The EDWARD J. AND LOUISE E. MELLEN CENTER FOR MULTIPLE SCLEROSIS TREATMENT AND RESEARCH was established at the CLEVELAND CLINIC in Feb. 1985 with the help of a $2 million gift from the Mellen Foundation.

The GOLDEN AGE CENTERS OF GREATER CLEVELAND, INC. has supported and advocated for the elderly in Cleveland since its founding in 1954. It developed out of local GOLDEN AGE CLUBS. In 1995 Golden Age supported 16 local centers and had central offices at the Fairhill Institute for the Elderly.

GOLDEN AGE CLUBS, established in 1941 at the Goodrich House Social Settlement (see GOODRICH-GANNETT NEIGHBORHOOD CTR.), were originally sponsored by the BENJAMIN ROSE INSTITUTE (BRI), the THOMAS H.

GOODWILL INDUSTRIES of Greater Cleveland, est. 1918 and inc. 1919, trains and employs disabled men and women, soliciting donations of clothes and household items to be repaired and resold. Cleveland Goodwill was one of 27 groups organized during Goodwill Industries' national expansion in 1918-19, funded by the Methodist Centenary Fund. The national group organized in Boston in 1902. Rev. Frank M.

GREVE, BELL (4 January 1894-9 January 1957), a pioneer in the development and provision of relief and rehabilitation services to the poor, sick, and disabled, gained international distinction for her work with local, state, and international social service agencies. A native Clevelander, Bell was the daughter of Louis and Margaret (Rummel) Greve.

The HCS FOUNDATION was established in 1959 in Cleveland by Harold C. Schott. The foundation limits its giving to Ohio and supports health organizations, cultural institutions, education, and services for the handicapped. In 1992 the foundation held assets of over $53.8 million and expended over $2.34 million for 17 grants, ranging between $1,000 and $500,000.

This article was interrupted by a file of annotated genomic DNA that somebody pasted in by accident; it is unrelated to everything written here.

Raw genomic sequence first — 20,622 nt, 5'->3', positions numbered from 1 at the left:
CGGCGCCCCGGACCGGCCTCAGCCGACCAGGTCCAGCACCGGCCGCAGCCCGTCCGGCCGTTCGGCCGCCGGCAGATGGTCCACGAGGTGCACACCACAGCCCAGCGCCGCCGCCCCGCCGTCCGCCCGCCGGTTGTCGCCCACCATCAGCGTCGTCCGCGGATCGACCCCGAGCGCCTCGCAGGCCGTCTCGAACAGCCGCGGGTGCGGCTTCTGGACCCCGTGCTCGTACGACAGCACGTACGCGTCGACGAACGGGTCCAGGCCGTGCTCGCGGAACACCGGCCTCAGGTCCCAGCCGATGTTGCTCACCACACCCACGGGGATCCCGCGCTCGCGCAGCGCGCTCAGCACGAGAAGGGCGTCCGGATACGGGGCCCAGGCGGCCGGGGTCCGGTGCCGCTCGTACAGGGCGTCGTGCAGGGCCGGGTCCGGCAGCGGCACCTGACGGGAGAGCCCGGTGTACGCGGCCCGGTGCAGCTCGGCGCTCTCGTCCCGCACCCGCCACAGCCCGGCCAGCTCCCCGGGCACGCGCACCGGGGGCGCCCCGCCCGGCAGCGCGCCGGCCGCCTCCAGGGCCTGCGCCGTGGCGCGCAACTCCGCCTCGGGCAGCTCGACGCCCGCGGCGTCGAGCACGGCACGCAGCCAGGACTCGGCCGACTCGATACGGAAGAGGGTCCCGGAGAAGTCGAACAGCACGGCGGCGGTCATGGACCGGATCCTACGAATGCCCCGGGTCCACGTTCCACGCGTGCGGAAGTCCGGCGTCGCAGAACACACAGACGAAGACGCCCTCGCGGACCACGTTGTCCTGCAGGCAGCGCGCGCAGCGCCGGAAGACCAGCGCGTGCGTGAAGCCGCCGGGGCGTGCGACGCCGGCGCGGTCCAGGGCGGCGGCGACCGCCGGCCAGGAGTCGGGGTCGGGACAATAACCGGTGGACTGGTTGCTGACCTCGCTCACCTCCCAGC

HIGH GEAR newspaper was published by GEAR (Gay Education and Awareness Resources) Foundation from 1974 to 1982 in Cleveland, Ohio.

HOLY CROSS HOUSE for Crippled Children was established in 1903 by the Episcopalian Guild of the Holy Cross for Invalids. Its mission was to provide shelter, as well as medical and surgical care, to crippled or invalid youngsters. Besides convalescent and rehabilitative services, the home also offered its children a basic academic education, as well as vocational training.

The HOLY FAMILY CANCER HOME, located at 6707 State Road in PARMA, was established in 1956 as a home for incurable cancer patients and is an early prototype of a hospice in the Cleveland area.

HOPE HOUSE, founded in 1972 and opened in Nov. 1973, was the first rehabilitation home in Cleveland for alcoholic WOMEN.

The HOSPICE OF THE WESTERN RESERVE, one of the area's first such services, was founded in September 1978 in Lake County as Cancer Family Service, Inc., to offer home care and support for terminally ill patients and their families. Elizabeth Pitorak, through an American Cancer Society committee, created the agency with two part-time nurses, a social worker and volunteers.

The JEWISH CHRONIC RELIEF SOCIETY, established in 1914 by six women as the Cleveland Ladies Consumptive Aid Society, assisted indigent Jews suffering from tuberculosis and other illnesses for 75 years. In 1923 the organization incorporated as the Cleveland Denver Consumptive Society of the State of Ohio, reflecting aid provided to individuals entering the National Jewish Hospital for Consumptives in Denver.

The JEWISH VOCATIONAL SERVICE (JVS) was initially established to help Jewish job-seekers of all ages join the workforce. It was created in 1939 when the Jewish Welfare Fed. combined the vocational services previously offered by a number of other Jewish organizations to centralize and cope more efficiently with unemployment and discrimination. From its office at 241 Euclid Ave., under the directorship of Abe L.